Pistons Bullock becomes LGBTQ ally as tribute to late sister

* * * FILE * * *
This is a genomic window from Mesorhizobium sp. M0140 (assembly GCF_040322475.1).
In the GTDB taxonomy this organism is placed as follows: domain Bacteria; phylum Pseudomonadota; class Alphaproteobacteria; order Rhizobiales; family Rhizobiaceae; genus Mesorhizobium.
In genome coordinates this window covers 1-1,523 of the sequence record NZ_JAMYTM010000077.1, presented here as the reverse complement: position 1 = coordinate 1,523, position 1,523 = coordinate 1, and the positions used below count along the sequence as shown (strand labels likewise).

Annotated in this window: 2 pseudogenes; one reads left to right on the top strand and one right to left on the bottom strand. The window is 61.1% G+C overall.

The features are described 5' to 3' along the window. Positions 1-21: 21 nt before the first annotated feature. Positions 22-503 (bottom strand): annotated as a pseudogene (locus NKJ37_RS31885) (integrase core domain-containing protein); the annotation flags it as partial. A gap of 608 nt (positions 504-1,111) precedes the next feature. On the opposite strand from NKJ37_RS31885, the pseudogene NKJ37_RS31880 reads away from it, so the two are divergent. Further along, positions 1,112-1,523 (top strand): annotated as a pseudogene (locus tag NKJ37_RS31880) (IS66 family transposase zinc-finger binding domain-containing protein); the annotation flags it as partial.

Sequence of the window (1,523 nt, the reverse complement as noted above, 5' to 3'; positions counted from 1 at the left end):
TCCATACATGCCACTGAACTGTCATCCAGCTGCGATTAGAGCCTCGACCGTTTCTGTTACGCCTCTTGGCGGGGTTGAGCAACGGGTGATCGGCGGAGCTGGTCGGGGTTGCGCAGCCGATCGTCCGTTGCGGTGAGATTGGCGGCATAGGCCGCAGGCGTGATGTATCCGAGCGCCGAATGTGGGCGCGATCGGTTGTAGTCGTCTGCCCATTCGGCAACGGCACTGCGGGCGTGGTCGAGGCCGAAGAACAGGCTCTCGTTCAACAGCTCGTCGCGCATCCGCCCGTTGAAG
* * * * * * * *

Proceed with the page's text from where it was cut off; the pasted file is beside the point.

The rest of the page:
Reggie Bullock is coming off his most impactful season in the NBA.Now, he’s eager to embrace what he expects to be his most impactful offseason.The Detroit Pistons’ forward will be in New York on Saturday night to speak at the GLAAD Media Awards dinner. Specifically, Bullock plans to address inclusion and equality for transgender people - which has become a calling of his since the murder of his sister, Mia Henderson, in the summer of 2014 at the age of 26.”Obviously, this is something close to home with a family member of mine,” Bullock told The News earlier this week. “Something tragic happened to me. I’m trying to bring equality within sports and everyday lives.”My message will be something that’s pretty much from the heart.”It means something to me, my life’s journey.”Bullock first went public in 2016 about the death of his oldest sister, and in the years since, he’s become more interested in becoming a face for the community that, admittedly and understandably, he didn’t understand when he was younger and his sister still was alive.His efforts have picked up steam in the past several months, as he’s met with gay-rights organizations such as GLAAD and Athlete Ally.That led to GLAAD invited him to speak at its New York gala, one of the LGBTQ community’s most visible nights of the year.”It was real. It was close to home. It was the life of a sibling that I didn’t know, pretty much, internally what she was going through,” Bullock said. “A lot of it began with me not knowing, and eager to know more about that community and the life that she lived and what she went through daily.”Just being a straight person, to be able to bring equality is something I’ve been trying to learn more about, and trying to take a stand for.”Bullock is an important ally on many fronts. As he pointed out, he’s straight. He’s also black, a highly marginalized population in the LGBTQ community. And he’s bringing more visibility to transgender rights, a little-talked-about segment of the cause.Bullock - at 27, a year older than his sister (born Kevin Long) was when she was murdered in Baltimore - wears a tattoo on his left leg that reads “LGBTQ” with his sister’s name. He also hosted a Pistons Pride Night at Little Caesars Arena this spring - the Pistons are the only one of the four professional teams in Detroit to officially sponsor a Pride Night; the Red Wings participate in the NHL-wide “Hockey is for Everyone” initiative - and he vows this is just the beginning of his efforts.”I’m taking it day by day,” Bullock said.He recently posted on Twitter about a dream he had - that one day, NBA teams will wear rainbow jerseys for one game a year. He said he believes that could happen, or if it’s not rainbow jerseys, maybe rainbow socks, or something of the like.

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